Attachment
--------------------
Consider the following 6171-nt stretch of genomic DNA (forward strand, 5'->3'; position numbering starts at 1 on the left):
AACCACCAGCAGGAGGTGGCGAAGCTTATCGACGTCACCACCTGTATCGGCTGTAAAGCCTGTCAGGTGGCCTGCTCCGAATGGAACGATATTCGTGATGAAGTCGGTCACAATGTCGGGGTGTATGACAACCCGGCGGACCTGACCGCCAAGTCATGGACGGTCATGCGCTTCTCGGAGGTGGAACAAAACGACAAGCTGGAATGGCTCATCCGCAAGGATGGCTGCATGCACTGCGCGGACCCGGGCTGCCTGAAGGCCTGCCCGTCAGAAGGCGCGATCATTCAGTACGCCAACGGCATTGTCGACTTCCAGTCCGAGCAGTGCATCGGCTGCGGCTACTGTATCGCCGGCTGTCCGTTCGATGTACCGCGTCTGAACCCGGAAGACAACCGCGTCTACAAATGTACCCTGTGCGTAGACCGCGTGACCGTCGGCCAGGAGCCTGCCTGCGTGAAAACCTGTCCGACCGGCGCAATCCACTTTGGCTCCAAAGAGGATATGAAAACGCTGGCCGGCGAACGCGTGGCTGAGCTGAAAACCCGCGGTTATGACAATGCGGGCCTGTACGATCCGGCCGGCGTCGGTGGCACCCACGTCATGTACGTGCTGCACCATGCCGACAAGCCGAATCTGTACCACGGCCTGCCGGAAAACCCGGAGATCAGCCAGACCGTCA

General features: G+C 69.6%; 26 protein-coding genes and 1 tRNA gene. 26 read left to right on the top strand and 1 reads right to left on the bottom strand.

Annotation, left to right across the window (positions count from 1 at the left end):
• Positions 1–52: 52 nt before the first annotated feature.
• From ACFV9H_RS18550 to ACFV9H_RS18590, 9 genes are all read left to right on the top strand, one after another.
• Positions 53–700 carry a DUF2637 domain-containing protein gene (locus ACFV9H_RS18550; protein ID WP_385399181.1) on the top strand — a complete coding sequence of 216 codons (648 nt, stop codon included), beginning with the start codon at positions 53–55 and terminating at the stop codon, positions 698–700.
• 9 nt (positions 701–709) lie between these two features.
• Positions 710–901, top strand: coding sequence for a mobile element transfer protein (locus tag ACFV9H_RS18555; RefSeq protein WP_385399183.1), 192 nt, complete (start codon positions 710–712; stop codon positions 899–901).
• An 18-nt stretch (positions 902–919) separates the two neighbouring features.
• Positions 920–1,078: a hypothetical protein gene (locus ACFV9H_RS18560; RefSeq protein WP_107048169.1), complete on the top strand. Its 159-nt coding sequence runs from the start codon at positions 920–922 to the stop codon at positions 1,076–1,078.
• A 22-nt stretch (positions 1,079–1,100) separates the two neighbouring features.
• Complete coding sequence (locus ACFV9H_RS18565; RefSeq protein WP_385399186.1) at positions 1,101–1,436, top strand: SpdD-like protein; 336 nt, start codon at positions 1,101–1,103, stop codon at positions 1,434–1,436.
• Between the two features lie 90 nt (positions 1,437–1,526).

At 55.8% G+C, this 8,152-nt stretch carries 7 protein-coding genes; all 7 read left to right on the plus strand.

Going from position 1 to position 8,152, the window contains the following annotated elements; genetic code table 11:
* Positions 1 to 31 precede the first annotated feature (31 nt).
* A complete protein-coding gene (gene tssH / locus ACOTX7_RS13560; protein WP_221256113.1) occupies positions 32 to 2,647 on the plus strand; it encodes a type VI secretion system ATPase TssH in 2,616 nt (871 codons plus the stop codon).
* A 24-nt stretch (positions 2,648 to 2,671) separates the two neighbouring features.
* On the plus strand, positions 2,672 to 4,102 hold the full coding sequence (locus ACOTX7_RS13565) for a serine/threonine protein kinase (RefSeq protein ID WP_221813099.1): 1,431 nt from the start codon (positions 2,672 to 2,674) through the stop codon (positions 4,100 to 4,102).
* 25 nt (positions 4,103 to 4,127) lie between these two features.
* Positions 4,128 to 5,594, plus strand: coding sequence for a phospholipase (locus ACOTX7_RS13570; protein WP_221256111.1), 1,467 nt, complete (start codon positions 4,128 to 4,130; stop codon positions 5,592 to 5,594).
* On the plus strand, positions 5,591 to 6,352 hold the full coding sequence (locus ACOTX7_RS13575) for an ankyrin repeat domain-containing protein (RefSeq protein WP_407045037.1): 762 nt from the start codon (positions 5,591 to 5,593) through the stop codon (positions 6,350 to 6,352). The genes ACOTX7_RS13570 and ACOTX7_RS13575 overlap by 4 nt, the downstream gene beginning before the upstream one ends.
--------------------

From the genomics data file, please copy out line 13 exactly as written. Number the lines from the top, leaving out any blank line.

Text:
• Complete coding sequence (locus ACFV9H_RS18565; RefSeq protein WP_385399186.1) at positions 1,101–1,436, top strand: SpdD-like protein; 336 nt, start codon at positions 1,101–1,103, stop codon at positions 1,434–1,436.